MMP 111 | Managing Difficult People

Managing Difficult People: People are patterns. There’s an element of our DNA from our generational patterns and how we’re brought up, our family dynamics, and our life experiences.

When I say our own patterns, I’m talking about our identity and whom we see ourselves as. I’m talking about our strengths and weaknesses or how we go about doing things, and then also I’m talking about the actual application of what we are doing. It’s that who, how, and what of that pattern, and we create our own glass ceiling of where we are going to go and what our opportunities going to look like.

If you introduce those more challenging and difficult people into that concept and provide the opportunity to say, “Do you desire to alter your patterns?” You can then get them into rewiring their brain or mindset, altering their thought patterns. The core of this gets down to judgment, but everything that we point a finger at and say, “This person has this or that,” what we are talking about is our internal, our intrinsic. In turn, we apply it extrinsically.

The root of it is self-judgment, but then we judge others. In turn, it’s high ego-based. Through this process, you can help people more frequently get into the flow state and at the flow state, they are going to be at their highest level. They are going to do some amazing things, but it’s a process. People aren’t born into it and they have to be willing to work on it and break their patterns.

If you are not going to have that dynamic in dealing with very difficult people, there comes a time to gracefully show them the exit door because they can be disruptive to continuing to nurture and develop the team. When it all gets said and done, we are all one that disruptive and difficult person is creating patterns among the whole team, and it’s having an influence on issues. If we are not able to get it to break patterns and optimize, there comes that day when moving on is in everyone’s best interest.

That’s a great point and we’ll talk about that a little bit later. I’m interested in when you talked about everyone having a personal glass ceiling, that’s such a terrific comment, but talk a little bit more about that because it’s so true.

It gets back into the patterns, and so I’m going to go into a few deeper things then with this. First when I talk about this is going to be lower energy or lower consciousness. Many people operate and communicate based on their own internal fear. They may also base upon emotions of hurt or need. They apply things from that need perspective.

So many people operate and communicate based on their own internal fear, emotions of hurt, or a need. Click To Tweet

If you can help somebody understand that better, and even on fear, a great way to explain fear is False Evidence Appearing Real. If you can get people to buy into these different concepts, you will get them to want to connect better to the company’s team, to their partners out in the marketplace, and to borrowers. There are some basic communication things that you can help a person embrace and one is going to be listening skills.

From a listening perspective, there are three levels of listening. One is very subjective and you are hearing and applying what you are hearing to your own life. The other is objective where you are listening well and you are hearing about what they are saying and applying it more from their life perspective, but the best listening is intuitive listening.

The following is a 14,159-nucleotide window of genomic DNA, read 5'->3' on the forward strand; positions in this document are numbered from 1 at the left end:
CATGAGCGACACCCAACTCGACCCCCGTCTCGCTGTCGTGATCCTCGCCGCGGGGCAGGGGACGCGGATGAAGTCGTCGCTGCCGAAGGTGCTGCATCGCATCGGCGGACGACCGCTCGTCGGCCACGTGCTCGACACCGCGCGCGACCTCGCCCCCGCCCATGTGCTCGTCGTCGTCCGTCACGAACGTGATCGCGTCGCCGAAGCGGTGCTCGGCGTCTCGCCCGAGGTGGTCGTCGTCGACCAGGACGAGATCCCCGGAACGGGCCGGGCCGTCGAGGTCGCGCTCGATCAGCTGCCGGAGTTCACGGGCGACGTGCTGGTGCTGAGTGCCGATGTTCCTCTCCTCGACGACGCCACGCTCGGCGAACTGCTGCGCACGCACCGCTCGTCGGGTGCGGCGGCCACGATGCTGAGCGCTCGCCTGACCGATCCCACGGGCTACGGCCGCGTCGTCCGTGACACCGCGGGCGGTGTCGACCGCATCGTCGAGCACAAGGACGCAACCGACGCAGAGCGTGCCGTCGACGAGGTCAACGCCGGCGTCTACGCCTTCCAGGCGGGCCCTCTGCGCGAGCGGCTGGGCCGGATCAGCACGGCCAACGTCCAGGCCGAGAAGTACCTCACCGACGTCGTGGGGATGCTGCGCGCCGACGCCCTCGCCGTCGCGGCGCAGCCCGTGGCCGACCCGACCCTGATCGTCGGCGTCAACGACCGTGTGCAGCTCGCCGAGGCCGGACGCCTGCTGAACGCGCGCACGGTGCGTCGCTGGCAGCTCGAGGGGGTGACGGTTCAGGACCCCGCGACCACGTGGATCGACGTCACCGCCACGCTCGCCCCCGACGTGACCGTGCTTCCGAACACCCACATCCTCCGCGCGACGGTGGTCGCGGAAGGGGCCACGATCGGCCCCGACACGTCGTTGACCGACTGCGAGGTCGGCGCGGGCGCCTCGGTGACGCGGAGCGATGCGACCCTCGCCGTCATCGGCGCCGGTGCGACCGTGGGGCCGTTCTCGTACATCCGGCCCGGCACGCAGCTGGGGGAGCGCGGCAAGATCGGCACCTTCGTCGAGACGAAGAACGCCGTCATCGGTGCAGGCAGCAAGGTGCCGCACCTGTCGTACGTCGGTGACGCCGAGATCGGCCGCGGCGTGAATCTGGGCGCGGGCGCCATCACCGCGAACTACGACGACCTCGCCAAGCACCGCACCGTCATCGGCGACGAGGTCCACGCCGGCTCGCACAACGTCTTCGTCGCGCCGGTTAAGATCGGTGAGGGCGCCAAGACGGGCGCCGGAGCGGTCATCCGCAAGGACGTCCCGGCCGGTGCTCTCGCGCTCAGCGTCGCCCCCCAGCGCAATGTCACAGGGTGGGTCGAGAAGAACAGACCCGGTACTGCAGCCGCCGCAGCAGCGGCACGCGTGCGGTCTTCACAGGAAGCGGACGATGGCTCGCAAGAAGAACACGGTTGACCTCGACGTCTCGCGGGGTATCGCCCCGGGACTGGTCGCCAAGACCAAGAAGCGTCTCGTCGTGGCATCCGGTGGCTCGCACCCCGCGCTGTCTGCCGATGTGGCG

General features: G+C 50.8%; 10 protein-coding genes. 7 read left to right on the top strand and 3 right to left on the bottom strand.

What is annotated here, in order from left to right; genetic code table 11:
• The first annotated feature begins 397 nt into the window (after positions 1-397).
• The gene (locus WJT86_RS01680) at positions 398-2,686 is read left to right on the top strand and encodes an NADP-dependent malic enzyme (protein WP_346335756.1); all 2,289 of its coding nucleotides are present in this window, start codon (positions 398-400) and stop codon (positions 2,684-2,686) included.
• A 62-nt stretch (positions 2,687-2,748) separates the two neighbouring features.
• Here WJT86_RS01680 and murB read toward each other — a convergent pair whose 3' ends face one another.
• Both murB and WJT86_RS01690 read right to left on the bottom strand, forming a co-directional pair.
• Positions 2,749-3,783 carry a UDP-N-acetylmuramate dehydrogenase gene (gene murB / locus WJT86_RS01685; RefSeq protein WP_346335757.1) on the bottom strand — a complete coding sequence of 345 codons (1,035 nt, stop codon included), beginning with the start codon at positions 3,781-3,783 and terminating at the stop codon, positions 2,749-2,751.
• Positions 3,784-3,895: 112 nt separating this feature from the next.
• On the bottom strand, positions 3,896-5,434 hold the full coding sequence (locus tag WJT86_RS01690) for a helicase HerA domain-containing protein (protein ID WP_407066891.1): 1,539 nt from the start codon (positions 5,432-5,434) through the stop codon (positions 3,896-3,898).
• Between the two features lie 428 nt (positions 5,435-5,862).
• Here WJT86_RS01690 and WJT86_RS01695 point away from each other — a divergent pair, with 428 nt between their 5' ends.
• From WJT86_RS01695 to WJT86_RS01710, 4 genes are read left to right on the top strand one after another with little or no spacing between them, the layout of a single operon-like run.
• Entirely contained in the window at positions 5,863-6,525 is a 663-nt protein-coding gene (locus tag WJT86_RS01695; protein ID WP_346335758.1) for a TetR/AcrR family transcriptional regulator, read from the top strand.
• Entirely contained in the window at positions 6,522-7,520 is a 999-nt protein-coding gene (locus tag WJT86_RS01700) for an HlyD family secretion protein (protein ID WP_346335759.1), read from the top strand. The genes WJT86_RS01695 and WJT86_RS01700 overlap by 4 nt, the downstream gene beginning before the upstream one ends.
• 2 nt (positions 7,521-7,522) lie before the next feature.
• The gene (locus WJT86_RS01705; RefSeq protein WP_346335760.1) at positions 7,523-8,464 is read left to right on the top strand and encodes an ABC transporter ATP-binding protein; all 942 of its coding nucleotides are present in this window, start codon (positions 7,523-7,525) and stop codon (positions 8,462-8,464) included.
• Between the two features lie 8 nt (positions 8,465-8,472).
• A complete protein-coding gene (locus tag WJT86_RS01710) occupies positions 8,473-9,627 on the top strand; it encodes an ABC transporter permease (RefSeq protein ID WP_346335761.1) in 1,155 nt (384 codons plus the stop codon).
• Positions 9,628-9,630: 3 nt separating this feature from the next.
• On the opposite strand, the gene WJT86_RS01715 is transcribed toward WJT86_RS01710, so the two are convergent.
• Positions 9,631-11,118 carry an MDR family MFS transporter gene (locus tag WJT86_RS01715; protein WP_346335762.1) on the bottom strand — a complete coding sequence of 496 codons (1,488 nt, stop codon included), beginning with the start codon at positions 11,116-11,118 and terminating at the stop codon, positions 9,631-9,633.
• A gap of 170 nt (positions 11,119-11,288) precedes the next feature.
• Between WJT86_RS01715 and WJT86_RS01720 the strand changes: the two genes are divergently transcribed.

The simple way to do intuitive listening is this. What are the words or what are thoughts that aren’t being shared that are deep within that individual or the team that you are talking with? Those are within the tea leaves, and if you can figure out what those are, what you can then do is acknowledge and validate what you hear but then ask an open-ended empowering question. That question can be more triggered around that intuitive listening and what core things are blocking them from moving forward or getting in a better position.

As you train people on that, it’s very powerful and it allows people to see things from outside of the little vision dimensions that they will create out of their own thought patterns. These things aren’t light switches. They won’t turn off and on and it’s very developmental with people and it all starts in with buy-in. Once you buy in and you have a belief about something, you are well on your way to changing.

MMP 111 | Managing Difficult People

Managing Difficult People: It all starts with the buy-in because once you buy in and you have a belief about something, you’re well on your way to changing.

When you look at it for the managers that say, “That’s not my job. This sounds like a lot of work,” and so on and so forth. What’s your answer to that?

It all starts with what are the questions to ask. When somebody talks about it’s not my job or this or that, I would start with acknowledging and validating. “I heard you say this is not your job, is that correct?” You say, “Sure.” Once you do that, you are getting them a one step towards your way as you are taking one step their way.

In turn, you mention, “Tell me why you don’t see that as your job. Are there any emotions that you feel triggered when you state that and why?” Be quiet, and then let them reflect on it. You are asking them to say, “I hear what you are saying. Now let’s go deeper.” You are allowing them to self-coach themselves all through questioning.

Let’s say when you are interviewing managers now to come into your sales team, how do you identify where these issues are? This leads to this issue. Do you set a process for how you want managing difficult people to look or is it left up to the individual managers?